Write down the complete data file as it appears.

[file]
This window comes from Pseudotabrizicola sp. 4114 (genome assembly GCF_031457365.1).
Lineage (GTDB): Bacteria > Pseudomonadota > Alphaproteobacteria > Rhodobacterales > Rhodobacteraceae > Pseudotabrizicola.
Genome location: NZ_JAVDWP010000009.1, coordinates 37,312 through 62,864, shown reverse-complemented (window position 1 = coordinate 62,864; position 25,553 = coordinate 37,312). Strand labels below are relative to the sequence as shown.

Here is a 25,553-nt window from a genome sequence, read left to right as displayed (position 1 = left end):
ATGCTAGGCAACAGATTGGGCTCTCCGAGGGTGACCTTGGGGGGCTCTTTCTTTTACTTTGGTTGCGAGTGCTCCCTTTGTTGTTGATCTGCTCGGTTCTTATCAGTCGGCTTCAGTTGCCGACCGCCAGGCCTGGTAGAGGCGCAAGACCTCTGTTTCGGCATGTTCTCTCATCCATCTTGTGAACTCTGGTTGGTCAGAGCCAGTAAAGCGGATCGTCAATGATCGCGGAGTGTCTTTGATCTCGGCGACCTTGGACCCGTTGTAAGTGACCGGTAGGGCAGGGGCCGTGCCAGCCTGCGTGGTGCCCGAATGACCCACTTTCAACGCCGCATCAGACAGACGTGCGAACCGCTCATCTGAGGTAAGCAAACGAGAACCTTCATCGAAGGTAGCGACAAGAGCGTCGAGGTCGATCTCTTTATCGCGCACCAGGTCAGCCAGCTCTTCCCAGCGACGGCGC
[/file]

This window comes from Pseudotabrizicola sp. 4114 (genome assembly GCF_031457365.1).
Lineage (GTDB): Bacteria > Pseudomonadota > Alphaproteobacteria > Rhodobacterales > Rhodobacteraceae > Pseudotabrizicola.
Genome location: NZ_JAVDWP010000009.1, coordinates 37,312 through 62,864, shown reverse-complemented (window position 1 = coordinate 62,864; position 25,553 = coordinate 37,312). Strand labels below are relative to the sequence as shown.

Here is a 25,553-nt window from a genome sequence, read left to right as displayed (position 1 = left end):
ATGCTAGGCAACAGATTGGGCTCTCCGAGGGTGACCTTGGGGGGCTCTTTCTTTTACTTTGGTTGCGAGTGCTCCCTTTGTTGTTGATCTGCTCGGTTCTTATCAGTCGGCTTCAGTTGCCGACCGCCAGGCCTGGTAGAGGCGCAAGACCTCTGTTTCGGCATGTTCTCTCATCCATCTTGTGAACTCTGGTTGGTCAGAGCCAGTAAAGCGGATCGTCAATGATCGCGGAGTGTCTTTGATCTCGGCGACCTTGGACCCGTTGTAAGTGACCGGTAGGGCAGGGGCCGTGCCAGCCTGCGTGGTGCCCGAATGACCCACTTTCAACGCCGCATCAGACAGACGTGCGAACCGCTCATCTGAGGTAAGCAAACGAGAACCTTCATCGAAGGTAGCGACAAGAGCGTCGAGGTCGATCTCTTTATCGCGCACCAGGTCAGCCAGCTCTTCCCAGCGACGGCGC